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Part 7: Handling and Shooting Impressions
© 2000 by John L. Marshall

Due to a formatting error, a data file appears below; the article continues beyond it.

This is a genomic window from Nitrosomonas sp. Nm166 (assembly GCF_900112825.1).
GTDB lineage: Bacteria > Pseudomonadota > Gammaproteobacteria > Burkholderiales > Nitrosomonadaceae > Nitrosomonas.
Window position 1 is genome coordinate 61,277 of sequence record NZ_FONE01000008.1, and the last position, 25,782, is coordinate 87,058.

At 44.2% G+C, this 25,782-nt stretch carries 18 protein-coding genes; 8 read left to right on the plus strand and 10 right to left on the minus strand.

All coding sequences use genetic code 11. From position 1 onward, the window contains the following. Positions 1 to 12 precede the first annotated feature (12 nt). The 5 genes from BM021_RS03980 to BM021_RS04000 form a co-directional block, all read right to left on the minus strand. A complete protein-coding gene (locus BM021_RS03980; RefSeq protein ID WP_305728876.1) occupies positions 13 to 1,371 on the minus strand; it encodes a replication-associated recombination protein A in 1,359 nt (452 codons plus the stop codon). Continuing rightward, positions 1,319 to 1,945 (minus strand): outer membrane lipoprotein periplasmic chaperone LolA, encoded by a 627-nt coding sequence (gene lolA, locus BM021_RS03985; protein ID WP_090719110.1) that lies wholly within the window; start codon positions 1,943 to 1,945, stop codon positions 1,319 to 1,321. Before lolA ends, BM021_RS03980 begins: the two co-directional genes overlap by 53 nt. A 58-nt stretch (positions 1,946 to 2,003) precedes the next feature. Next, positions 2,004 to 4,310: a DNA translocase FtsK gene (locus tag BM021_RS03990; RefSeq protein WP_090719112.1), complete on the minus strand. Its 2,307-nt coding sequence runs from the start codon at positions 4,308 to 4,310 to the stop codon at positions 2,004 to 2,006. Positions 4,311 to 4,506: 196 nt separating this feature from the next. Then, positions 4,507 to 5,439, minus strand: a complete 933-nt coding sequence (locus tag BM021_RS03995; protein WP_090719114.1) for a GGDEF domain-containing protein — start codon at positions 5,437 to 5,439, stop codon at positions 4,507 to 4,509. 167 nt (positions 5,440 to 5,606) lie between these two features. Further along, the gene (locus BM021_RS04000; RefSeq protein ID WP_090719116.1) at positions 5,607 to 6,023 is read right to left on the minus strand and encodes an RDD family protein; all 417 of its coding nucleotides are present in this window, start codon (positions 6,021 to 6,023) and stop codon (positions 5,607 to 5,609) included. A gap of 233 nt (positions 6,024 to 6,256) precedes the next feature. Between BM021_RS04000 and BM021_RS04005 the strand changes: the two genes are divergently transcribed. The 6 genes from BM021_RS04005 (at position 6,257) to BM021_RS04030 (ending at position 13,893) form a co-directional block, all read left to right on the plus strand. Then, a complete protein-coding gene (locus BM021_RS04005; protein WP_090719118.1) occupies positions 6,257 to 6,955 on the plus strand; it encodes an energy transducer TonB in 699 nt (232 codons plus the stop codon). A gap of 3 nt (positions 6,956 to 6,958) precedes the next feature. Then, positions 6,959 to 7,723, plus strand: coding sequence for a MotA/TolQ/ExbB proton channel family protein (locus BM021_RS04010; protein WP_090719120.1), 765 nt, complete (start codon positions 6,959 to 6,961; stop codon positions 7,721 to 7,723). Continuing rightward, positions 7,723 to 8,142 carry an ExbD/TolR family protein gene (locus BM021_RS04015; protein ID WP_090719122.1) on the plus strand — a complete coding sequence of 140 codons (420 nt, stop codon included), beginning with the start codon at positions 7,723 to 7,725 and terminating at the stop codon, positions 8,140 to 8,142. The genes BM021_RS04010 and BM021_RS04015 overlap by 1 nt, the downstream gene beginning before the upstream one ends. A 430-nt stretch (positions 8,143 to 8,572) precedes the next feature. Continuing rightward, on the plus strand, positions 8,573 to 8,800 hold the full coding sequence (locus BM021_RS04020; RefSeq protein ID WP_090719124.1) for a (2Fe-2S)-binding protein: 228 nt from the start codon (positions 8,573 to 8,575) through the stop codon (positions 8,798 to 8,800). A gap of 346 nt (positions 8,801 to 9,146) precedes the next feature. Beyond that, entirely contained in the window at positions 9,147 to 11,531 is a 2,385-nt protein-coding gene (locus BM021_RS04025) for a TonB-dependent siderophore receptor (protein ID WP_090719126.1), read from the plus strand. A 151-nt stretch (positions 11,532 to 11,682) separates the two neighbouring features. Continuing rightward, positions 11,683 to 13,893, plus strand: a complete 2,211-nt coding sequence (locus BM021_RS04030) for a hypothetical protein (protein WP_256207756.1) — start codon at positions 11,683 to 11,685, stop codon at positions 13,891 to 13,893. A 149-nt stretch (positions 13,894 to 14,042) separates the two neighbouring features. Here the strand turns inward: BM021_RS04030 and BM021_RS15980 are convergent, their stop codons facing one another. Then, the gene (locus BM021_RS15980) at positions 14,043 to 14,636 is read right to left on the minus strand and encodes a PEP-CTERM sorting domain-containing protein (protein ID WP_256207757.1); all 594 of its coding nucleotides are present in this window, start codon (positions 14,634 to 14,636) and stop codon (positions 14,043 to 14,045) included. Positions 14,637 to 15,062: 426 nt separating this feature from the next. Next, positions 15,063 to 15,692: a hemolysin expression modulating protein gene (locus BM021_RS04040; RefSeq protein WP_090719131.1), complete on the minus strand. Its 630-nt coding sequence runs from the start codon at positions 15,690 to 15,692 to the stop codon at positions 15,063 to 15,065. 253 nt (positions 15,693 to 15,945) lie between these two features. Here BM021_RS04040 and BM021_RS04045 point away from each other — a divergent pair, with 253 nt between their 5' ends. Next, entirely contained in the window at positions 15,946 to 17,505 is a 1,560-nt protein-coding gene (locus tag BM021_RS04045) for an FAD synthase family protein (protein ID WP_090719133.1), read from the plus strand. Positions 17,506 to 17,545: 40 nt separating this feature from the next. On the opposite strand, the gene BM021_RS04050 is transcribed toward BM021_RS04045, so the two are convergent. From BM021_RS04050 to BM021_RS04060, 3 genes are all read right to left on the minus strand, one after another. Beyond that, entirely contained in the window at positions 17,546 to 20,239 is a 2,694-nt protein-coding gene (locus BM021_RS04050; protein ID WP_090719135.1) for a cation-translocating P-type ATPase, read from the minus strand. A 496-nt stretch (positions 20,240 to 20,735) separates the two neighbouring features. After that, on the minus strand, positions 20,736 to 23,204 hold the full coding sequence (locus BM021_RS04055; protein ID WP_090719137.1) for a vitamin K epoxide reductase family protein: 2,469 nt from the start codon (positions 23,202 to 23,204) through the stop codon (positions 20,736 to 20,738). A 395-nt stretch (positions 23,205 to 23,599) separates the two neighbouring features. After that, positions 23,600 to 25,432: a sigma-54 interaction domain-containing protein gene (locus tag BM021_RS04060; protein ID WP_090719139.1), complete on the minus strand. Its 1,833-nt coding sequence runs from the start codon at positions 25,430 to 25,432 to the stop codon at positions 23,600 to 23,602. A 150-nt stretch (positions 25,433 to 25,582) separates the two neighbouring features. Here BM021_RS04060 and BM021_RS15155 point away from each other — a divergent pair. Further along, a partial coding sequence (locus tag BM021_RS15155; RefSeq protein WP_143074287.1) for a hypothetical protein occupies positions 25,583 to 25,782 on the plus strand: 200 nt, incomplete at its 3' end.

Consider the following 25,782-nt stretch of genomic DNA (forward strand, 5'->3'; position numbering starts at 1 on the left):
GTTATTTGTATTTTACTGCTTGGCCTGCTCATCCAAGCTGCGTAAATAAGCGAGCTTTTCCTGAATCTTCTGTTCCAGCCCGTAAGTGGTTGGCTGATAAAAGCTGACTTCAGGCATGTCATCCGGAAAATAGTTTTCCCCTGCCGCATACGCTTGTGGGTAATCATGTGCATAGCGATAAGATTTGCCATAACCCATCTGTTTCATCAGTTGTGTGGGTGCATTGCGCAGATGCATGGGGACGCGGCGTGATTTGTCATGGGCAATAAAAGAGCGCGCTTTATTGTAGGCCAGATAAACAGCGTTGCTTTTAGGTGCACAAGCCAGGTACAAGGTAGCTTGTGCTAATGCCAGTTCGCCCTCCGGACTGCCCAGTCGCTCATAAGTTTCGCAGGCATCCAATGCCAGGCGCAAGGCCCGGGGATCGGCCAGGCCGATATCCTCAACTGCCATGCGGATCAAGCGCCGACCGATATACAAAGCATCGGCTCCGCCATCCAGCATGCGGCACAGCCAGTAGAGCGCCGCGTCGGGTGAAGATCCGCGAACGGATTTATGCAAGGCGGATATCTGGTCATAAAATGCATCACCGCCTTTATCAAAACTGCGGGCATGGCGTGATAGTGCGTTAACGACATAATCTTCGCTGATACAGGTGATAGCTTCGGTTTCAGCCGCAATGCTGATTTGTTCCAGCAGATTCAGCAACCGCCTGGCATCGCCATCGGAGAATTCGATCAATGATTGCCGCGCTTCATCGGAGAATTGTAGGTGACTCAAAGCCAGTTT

First, let me say that since we are talking about compact .45s whose primary purpose is up-close self-defense, I will not address accuracy or ballistics. Each of these pistols is sufficiently accurate to place all shots into a 5-inch circle at 25 yards from a machine rest. Each will provide sufficient power with the right loads to effectively stop an assailant from doing you harm. In my hands, fired rapidly with the “Mozambique drill” technique of two shots to center mass, plus one to the head area of a silhouette target at seven yards, there was some difference among the pistols, but not a lot. I got the best accuracy in rapid fire with the Springfield, followed, in order, by the Glock, the H&K and the S&W. Since the Springfield is the only compensated pistol of the four and I have years of experience with 1911-style pistols, it is no surprise that I did better with it.